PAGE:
The equation is \begin{align*}y=x^2\end{align*}.
If we substitute an ordered pair into the equation, we can check our work.
\begin{align*}4 = -2^2\end{align*}
\begin{align*}4 = 4\end{align*}
Our equation works!
Vocabulary
- Parabola
- a U shaped graph that is non – linear.
- Quadratic Equations
- equations to the second power that will always graph as a parabola.
- Vertex of a Parabola
- the bottom or top point of a parabola.
Guided Practice
Here is one for you to try on your own.
Figure out the equation for the following parabola.
Solution
First, notice that the y-intercept is -4.
You can also see that the graph is symmetrical with the y-axis. This means that the first part of our equation is \begin{align*}x^2\end{align*}.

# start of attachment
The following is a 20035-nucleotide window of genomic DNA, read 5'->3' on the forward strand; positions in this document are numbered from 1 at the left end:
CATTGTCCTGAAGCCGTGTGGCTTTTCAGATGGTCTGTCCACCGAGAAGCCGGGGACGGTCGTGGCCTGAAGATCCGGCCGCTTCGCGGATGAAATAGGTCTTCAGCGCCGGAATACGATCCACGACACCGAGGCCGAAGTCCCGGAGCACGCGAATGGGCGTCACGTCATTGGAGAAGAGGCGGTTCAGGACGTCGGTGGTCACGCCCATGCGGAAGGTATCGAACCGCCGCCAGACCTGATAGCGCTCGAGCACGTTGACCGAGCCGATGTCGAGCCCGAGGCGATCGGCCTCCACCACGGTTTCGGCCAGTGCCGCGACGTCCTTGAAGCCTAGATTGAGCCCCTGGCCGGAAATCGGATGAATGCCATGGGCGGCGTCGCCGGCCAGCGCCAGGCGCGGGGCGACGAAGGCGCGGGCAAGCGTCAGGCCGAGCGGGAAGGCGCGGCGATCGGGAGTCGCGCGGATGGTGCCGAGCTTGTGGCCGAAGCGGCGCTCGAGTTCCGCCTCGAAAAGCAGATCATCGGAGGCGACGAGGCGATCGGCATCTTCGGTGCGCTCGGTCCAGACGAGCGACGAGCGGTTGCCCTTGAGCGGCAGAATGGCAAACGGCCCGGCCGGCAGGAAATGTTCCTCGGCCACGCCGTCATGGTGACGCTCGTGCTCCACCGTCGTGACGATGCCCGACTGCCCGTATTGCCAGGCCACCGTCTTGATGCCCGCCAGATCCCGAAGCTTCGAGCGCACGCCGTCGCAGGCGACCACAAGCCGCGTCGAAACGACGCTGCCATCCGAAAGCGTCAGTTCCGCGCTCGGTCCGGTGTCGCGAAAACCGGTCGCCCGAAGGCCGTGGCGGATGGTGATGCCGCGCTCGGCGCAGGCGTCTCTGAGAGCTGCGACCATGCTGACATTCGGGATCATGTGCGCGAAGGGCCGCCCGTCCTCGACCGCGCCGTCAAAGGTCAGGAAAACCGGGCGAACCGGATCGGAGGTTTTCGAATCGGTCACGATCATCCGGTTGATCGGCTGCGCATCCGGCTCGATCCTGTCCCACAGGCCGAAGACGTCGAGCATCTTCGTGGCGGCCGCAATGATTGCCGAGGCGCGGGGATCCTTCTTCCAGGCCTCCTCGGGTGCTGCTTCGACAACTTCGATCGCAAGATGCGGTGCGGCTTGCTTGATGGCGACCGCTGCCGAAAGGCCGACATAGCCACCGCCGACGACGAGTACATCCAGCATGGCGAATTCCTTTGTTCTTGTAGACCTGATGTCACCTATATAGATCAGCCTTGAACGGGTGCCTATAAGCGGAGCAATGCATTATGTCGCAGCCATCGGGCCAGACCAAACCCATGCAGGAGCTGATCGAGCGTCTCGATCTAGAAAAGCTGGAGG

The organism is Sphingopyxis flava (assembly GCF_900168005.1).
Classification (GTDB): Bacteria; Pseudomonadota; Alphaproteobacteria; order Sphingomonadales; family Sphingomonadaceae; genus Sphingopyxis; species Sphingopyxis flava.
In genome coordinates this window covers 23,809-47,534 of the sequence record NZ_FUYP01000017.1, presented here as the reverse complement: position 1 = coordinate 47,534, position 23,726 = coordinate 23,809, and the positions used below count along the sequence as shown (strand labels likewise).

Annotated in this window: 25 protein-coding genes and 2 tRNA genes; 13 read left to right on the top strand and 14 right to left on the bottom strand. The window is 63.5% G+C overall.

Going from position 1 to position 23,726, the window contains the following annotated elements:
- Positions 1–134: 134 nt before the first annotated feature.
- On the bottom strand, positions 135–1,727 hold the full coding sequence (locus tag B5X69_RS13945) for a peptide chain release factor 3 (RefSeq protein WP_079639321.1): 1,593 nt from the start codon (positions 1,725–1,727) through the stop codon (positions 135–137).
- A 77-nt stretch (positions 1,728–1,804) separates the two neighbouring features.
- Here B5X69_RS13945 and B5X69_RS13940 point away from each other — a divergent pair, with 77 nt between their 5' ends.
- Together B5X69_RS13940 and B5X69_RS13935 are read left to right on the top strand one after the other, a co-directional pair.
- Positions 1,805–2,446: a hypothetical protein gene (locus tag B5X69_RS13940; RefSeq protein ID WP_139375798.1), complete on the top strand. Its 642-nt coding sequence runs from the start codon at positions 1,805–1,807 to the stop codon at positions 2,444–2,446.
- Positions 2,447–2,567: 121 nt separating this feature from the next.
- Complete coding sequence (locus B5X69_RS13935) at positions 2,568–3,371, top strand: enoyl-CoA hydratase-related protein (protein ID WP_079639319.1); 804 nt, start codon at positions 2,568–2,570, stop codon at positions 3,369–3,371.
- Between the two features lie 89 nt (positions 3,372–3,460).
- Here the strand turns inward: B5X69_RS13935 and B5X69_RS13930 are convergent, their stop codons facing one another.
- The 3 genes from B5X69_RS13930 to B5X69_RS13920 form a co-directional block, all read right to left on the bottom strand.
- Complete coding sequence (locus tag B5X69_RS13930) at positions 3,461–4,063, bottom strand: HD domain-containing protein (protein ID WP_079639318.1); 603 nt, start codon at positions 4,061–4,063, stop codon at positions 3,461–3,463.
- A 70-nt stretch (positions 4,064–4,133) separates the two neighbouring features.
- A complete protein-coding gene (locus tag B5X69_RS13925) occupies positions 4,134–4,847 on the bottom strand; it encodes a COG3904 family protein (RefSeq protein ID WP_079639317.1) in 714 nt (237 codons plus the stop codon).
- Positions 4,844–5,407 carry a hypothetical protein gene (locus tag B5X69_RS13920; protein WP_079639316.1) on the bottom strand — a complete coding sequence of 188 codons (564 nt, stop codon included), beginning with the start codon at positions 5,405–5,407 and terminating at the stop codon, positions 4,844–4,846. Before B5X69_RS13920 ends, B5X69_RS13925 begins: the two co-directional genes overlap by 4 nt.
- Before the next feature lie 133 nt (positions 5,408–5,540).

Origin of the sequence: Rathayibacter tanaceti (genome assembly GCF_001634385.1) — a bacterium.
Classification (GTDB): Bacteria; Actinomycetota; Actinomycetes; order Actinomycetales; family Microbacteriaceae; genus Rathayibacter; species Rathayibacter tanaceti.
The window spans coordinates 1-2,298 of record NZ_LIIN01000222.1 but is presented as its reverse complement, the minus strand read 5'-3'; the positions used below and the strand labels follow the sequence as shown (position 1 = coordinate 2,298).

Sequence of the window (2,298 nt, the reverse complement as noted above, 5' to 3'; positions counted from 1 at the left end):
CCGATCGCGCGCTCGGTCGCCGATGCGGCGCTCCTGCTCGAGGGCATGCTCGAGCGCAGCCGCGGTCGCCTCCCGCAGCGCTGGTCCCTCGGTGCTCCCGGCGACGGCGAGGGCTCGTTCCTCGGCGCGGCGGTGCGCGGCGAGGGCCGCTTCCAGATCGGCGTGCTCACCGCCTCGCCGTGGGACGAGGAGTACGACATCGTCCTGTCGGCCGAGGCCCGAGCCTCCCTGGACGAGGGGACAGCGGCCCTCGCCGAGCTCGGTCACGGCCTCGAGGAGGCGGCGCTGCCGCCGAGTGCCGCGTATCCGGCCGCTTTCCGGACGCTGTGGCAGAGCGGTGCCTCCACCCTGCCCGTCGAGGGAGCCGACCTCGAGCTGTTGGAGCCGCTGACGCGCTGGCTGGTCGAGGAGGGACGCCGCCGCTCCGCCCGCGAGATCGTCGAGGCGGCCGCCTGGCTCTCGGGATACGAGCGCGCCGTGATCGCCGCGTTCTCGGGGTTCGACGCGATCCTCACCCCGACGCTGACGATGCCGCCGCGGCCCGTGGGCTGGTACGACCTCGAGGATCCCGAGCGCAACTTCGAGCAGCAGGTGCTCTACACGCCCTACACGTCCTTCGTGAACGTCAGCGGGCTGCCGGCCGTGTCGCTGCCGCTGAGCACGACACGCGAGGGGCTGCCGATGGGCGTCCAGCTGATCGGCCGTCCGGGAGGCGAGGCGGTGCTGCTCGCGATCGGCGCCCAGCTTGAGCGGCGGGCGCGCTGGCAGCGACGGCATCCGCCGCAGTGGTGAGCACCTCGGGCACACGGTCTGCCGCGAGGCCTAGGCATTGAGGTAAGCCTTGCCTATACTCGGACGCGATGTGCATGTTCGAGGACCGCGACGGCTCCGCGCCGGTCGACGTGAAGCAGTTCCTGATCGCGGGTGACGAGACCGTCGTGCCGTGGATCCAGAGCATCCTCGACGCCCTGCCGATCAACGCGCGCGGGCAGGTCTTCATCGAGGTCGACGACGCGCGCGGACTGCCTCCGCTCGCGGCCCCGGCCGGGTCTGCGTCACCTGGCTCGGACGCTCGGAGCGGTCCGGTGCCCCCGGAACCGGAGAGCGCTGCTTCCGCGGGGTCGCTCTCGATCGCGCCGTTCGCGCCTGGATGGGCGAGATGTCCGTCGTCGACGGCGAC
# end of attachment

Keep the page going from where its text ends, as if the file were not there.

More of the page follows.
Now we can write the entire equation.
\begin{align*}y=x^2-4\end{align*}
This is our answer.
Video Review
Determining the Equation of a Parabola from a Graph
Practice
Directions: Answer the following questions about parabolas.
- True or false. All parabolas are symmetrical.
- True or false. The \begin{align*}y\end{align*} intercept is the same as the \begin{align*}c\end{align*} value.
- A parabola with a positive squared value opens _____________.
- A parabola with a negative squared value opens _____________.
- What is the vertex of the parabola?
- True or false. A parabola always forms a U shape.
- True or false. The closer the \begin{align*}a\end{align*} value is to zero the wider the parabola.
- True or false. The closer the \begin{align*}a\end{align*} value is to zero the narrower the parabola.
- True or false. The \begin{align*}b\end{align*} value determines the axis of symmetry.
- What does the \begin{align*}c\end{align*} value indicate?
- True or false. A linear equation will have a graph that is a parabola.
- True or false. A quadratic equation and a linear equation will have a similar graph.
Write the equations of the following graphs. Use the \begin{align*}a\end{align*} and \begin{align*}c\end{align*} values and a t-table to help you.